The result is the reciprocal. Here are some examples:
Here in detail is how the −1 exponent produced the reciprocal in the last example:  We can’t raise zero to a negative power because then we get division by zero.
Exponentials whose bases are products or quotients
An exponential whose base is a product can be expanded like this:Here is the proof:
Similarly, an exponential whose base is a quotient can be expanded like this:
Here is the proof:
Here is an example of an expansion that combines several of these concepts:
3.4  Multiplication of Expressions
Before studying this topic you may wish to review the multiplication of numbers and the properties of exponents.Suppose that A and B are any two expressions. Multiplying A and B means setting up the product as (A) · (B), and then actually carrying out the multiplication.
The reason that we put brackets around A and B is that they are expressions, not just numbers, and the multiplication is supposed to apply to whatever A and B may contain. (We want the multiplication to be at the end in the order of operations.)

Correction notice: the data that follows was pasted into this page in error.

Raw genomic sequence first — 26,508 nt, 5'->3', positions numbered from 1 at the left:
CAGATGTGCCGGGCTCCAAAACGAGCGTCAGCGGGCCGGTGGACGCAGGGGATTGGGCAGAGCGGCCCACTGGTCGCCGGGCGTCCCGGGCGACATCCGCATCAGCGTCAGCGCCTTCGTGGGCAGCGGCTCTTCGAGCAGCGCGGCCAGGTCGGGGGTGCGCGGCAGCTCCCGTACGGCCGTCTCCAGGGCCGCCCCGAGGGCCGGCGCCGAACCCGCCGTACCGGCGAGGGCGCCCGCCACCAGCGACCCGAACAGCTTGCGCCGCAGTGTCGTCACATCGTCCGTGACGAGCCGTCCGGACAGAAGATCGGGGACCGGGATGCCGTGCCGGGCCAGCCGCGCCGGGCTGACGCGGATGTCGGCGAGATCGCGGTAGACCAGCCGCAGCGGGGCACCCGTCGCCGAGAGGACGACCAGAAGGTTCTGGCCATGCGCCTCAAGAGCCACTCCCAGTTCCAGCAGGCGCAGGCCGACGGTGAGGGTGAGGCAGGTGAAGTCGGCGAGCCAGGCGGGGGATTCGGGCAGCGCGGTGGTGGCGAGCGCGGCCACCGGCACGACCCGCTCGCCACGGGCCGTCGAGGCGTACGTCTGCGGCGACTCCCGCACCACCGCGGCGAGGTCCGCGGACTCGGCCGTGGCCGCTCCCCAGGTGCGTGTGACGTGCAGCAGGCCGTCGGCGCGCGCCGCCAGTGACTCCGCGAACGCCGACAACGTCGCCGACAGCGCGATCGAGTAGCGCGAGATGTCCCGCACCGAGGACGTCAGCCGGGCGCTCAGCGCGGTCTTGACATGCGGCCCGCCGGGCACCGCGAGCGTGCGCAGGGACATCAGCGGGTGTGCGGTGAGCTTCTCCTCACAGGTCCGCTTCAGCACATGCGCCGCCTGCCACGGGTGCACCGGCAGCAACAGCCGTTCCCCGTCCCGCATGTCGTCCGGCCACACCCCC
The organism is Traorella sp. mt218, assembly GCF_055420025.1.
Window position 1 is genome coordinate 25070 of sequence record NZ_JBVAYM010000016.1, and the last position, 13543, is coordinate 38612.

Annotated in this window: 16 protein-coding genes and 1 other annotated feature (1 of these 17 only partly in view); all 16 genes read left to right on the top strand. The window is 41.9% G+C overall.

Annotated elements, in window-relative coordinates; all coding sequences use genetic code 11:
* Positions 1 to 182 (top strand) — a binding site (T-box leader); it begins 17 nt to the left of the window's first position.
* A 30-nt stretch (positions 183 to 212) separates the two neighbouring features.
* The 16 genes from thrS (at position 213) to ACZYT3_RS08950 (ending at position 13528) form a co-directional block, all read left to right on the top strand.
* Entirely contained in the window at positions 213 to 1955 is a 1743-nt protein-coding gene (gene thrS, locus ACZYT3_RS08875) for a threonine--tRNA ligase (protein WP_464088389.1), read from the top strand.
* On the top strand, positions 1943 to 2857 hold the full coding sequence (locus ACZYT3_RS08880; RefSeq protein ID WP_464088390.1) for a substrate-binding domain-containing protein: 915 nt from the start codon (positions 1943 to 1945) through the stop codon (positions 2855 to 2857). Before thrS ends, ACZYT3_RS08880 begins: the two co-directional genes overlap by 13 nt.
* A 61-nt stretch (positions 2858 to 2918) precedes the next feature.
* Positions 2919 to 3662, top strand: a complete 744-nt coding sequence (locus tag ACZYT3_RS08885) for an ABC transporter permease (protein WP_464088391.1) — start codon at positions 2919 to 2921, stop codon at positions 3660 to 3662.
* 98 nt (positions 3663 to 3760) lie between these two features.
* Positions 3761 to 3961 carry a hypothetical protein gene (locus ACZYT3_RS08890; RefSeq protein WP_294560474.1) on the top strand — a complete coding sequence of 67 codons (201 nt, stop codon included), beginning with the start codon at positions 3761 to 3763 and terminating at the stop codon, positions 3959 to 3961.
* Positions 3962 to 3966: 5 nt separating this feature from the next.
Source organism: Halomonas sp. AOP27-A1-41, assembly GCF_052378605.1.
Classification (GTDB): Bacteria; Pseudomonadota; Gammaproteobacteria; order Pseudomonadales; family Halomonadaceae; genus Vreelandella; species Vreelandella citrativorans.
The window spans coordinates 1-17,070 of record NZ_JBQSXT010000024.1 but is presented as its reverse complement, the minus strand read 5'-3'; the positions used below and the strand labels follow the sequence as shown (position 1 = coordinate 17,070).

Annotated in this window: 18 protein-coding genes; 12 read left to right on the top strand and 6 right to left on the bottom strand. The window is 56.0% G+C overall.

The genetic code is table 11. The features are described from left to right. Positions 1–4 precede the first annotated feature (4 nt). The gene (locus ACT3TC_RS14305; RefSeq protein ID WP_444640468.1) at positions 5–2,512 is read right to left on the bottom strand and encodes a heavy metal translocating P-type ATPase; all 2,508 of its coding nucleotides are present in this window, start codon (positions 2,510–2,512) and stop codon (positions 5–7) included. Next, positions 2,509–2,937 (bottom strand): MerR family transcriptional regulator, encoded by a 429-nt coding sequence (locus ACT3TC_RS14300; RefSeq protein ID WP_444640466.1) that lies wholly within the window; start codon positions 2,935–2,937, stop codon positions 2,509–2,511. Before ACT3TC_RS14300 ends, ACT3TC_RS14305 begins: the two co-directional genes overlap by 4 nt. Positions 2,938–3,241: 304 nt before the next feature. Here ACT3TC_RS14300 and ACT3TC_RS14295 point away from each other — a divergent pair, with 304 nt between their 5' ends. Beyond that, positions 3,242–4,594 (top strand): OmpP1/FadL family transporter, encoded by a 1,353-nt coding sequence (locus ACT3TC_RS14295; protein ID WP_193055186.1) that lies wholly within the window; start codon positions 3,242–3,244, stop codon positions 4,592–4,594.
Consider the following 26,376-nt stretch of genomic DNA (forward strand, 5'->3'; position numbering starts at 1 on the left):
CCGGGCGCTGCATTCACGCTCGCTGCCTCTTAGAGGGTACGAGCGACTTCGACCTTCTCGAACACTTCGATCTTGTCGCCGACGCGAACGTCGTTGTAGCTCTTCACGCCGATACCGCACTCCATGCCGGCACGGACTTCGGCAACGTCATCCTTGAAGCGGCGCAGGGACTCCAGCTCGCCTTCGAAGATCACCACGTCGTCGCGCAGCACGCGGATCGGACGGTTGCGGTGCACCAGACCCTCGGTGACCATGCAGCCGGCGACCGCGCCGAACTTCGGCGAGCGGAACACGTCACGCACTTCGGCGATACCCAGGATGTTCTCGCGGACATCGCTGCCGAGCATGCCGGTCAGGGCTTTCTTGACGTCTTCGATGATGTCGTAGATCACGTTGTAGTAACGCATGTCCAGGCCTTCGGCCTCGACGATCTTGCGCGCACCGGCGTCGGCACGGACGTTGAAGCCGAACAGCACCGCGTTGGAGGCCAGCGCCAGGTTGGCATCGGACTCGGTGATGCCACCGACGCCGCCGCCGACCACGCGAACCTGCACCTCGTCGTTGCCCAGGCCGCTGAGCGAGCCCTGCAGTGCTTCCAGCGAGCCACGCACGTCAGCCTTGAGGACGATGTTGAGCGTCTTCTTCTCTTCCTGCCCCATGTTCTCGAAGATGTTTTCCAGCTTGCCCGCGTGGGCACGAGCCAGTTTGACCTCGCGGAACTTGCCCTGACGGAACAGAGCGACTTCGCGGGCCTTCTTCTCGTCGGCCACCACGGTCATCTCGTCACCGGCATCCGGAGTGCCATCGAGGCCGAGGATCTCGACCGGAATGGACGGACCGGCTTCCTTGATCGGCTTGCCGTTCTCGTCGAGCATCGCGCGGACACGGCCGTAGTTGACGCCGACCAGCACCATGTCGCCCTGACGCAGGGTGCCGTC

How the multiplication is actually carried out depends on whether A and B are monomials or multinomials:
 Case I: A and B are both monomials
 Case II: One of A and B is a monomial
and the other is a multinomial
 Case III: A and B are both multinomials
Case I: multiplying two monomials
In this case we are multiplying monomials, and you may recall that monomials consist of factors that are already multiplied together. The associative law says that it doesn't matter in what order we carry out all the multiplications. Thus the brackets around the monomials can simply be dropped. (However we must pay attention to the rules for signs and move any minus sign to the front.)
Once the brackets have been removed then we simplify as much as possible. The commutative law is used to move the coefficients to the front and to rearrange the literals (letters) in alphabetical order. Then coefficients are multiplied, and like factors are combined using the properties of exponents.